Tuesday, August 4, 2015

Post Estrangement - Filling the Emptiness

Today I saw a statement on the support group page:

“Sometimes the inner loneliness and 
the emptiness feels too great to handle.”

This resonated with me,  I well remember that feeling and I realize that this is something we all share, this empty space inside.
  • Our past has been invalidated
  • Our usefulness has been derided
  • Our value as a person has been denigrated
  • Our role as parent has been negated
  • Our love has been rejected
  • Our connection with grandchildren destroyed
  • Our emotional selves have been emptied by lies and gossip

When so much has been stolen from us by the estrangers, we are left feeling like an empty vessel.  There is a vast empty hole inside as we face life after estrangement.

  • We deal with the emotions of grieving, knowing at the same time that there is no closure.
  • We learn things we never expected to learn
  • We handle situations we never expected to face
  • We survive what at the time feels un-survivable.
  • We struggle through each day just barely managing the overwhelming emotions that are released with each thought and each memory and even actions in the present that remind us of what has been destroyed.

And then there comes the day when we realize that there is a huge hole right in the middle of our being that has been left vacant by all that has been stolen from us.

  • That numbness that comes with accepting that things can never go back to how they were.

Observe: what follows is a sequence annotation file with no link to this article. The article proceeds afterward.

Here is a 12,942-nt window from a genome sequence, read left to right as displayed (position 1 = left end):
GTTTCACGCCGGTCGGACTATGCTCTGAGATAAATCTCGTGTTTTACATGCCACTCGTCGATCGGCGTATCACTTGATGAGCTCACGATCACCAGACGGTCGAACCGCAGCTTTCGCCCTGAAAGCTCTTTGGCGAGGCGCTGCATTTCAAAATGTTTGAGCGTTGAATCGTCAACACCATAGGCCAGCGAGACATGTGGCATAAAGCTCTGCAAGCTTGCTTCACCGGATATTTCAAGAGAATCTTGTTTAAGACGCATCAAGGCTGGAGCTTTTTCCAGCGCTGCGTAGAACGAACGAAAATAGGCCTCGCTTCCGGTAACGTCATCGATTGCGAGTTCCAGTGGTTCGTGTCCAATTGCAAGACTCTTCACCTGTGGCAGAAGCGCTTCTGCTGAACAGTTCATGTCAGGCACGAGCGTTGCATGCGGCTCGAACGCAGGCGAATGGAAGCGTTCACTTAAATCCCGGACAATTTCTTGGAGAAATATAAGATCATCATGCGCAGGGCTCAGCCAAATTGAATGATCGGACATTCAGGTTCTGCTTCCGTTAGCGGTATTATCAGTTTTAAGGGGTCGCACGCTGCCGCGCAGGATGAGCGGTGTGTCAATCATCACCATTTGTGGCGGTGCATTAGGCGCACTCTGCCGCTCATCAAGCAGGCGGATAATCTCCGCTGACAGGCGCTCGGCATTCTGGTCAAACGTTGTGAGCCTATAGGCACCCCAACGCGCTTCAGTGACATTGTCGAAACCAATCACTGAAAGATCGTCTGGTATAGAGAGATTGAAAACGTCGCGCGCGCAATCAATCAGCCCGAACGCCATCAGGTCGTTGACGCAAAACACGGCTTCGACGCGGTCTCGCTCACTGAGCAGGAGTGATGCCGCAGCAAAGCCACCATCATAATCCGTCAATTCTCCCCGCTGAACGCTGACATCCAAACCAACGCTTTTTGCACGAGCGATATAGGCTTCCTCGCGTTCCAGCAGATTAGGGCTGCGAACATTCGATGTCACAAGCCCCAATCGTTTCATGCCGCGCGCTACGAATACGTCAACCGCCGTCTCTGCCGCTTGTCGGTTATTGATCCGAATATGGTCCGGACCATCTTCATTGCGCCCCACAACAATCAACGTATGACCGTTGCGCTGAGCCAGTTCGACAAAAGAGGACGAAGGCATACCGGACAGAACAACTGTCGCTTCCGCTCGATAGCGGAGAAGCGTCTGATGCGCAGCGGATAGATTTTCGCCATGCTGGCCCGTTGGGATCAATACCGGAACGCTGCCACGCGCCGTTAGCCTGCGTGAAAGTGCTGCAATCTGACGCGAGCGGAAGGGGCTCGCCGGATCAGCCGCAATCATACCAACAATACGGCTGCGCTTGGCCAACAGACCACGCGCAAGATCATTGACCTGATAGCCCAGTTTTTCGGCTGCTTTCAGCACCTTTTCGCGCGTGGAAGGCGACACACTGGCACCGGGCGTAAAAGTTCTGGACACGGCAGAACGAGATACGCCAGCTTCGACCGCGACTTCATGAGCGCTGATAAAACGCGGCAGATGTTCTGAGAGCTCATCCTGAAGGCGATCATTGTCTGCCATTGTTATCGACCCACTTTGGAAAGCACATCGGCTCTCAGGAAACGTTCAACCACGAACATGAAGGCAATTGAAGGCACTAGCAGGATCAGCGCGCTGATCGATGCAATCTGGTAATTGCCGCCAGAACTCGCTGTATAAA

• That knowledge that the love we thought would fill us and sustain us into old age is gone
  • The acceptance that reconciliation is highly unlikely and even if it is possible, so much has changed that it can never be what it was.

That is when we come face to face with “the emptiness” or what I have learned to call the sense of “loss of purpose”

  • The challenge is to take proactive steps to fill that empty space with new and different things. 
  • The predicament is to find a way to find a new purpose, at a time in life when we did not expect to have to start all over again.
  • The conundrum is that who we are now is so wrapped up in our role as parent that the “who else are we” eludes us.
  • The quandary is finding ourselves again, the "who we were before we became parents"
  • The dilemma is where to find the energy to start a process we never expected to need to take when our emotional resources are at an all-time low and the very people we anticipated support from have abandoned us.

This restructuring of our lives requires effort on our part which sometimes seems to take more emotional energy than we have.  
The good news is that every time you take a baby step to fill that emptiness with something you love and enjoy you heal a tiny bit more.

  • Pick up that old hobby you used to love,
  • Get a pet
  • Do volunteer work
  • Allow new friendships into your life,
  • Read positive self-help books
  • Study and learn new things

These are all little things that change us from the empty space outward.

We learn that it is in what we choose to do for ourselves that re-ignites the passion within. 

These are all options that are open to us as long as we are willing to try.  

These are things we do to honour ourselves and rebuild. 

In the process we slowly heal, the emptiness gets smaller and we are rewarded with the knowledge that we have more strength and more power than we imagined.

Finding the purpose in your life post estrangement is the road you travel to fill the emptiness.   It is not an easy road to travel but the rewards are well worth the struggle. 

Renate Dundys Marrello

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  1. Thank you for this blog! There are so many parents out there who are estranged from a child or children for unjustifiable reasons. It is good to know you're not alone in this.

  2. Once again, another fantastic post... thanks for your wise words that help heal us who struggle with this.

  3. I love how your blogs, just seem to "hit the spot".Thank you for sharing and caring.

  4. Thank you for this post. You're words are exactly right, as always. It's nice to know we're not alone.